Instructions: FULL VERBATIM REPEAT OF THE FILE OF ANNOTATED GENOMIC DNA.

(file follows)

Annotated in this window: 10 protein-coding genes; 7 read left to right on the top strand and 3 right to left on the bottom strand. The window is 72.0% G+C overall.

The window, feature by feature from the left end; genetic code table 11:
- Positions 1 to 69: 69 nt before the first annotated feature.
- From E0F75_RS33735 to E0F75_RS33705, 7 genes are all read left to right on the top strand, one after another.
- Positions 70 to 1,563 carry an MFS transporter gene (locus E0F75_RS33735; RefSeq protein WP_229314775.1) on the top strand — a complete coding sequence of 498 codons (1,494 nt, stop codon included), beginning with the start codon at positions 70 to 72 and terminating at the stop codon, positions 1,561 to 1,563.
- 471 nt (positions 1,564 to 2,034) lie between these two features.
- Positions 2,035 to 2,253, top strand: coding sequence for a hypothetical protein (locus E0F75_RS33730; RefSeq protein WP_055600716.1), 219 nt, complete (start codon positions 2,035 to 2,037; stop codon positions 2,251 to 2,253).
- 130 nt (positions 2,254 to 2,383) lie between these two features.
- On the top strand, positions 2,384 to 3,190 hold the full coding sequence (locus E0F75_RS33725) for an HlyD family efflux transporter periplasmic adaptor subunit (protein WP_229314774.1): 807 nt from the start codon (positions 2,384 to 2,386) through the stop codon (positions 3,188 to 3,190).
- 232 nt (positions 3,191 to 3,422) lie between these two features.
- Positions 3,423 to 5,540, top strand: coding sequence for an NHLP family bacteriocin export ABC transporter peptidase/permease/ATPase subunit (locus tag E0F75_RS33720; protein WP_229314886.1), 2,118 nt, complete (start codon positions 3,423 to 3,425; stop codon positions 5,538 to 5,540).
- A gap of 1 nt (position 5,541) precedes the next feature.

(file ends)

Annotated in this window: 10 protein-coding genes; 7 read left to right on the top strand and 3 right to left on the bottom strand. The window is 72.0% G+C overall.

The window, feature by feature from the left end; genetic code table 11:
- Positions 1 to 69: 69 nt before the first annotated feature.
- From E0F75_RS33735 to E0F75_RS33705, 7 genes are all read left to right on the top strand, one after another.
- Positions 70 to 1,563 carry an MFS transporter gene (locus E0F75_RS33735; RefSeq protein WP_229314775.1) on the top strand — a complete coding sequence of 498 codons (1,494 nt, stop codon included), beginning with the start codon at positions 70 to 72 and terminating at the stop codon, positions 1,561 to 1,563.
- 471 nt (positions 1,564 to 2,034) lie between these two features.
- Positions 2,035 to 2,253, top strand: coding sequence for a hypothetical protein (locus E0F75_RS33730; RefSeq protein WP_055600716.1), 219 nt, complete (start codon positions 2,035 to 2,037; stop codon positions 2,251 to 2,253).
- 130 nt (positions 2,254 to 2,383) lie between these two features.
- On the top strand, positions 2,384 to 3,190 hold the full coding sequence (locus E0F75_RS33725) for an HlyD family efflux transporter periplasmic adaptor subunit (protein WP_229314774.1): 807 nt from the start codon (positions 2,384 to 2,386) through the stop codon (positions 3,188 to 3,190).
- 232 nt (positions 3,191 to 3,422) lie between these two features.
- Positions 3,423 to 5,540, top strand: coding sequence for an NHLP family bacteriocin export ABC transporter peptidase/permease/ATPase subunit (locus tag E0F75_RS33720; protein WP_229314886.1), 2,118 nt, complete (start codon positions 3,423 to 3,425; stop codon positions 5,538 to 5,540).
- A gap of 1 nt (position 5,541) precedes the next feature.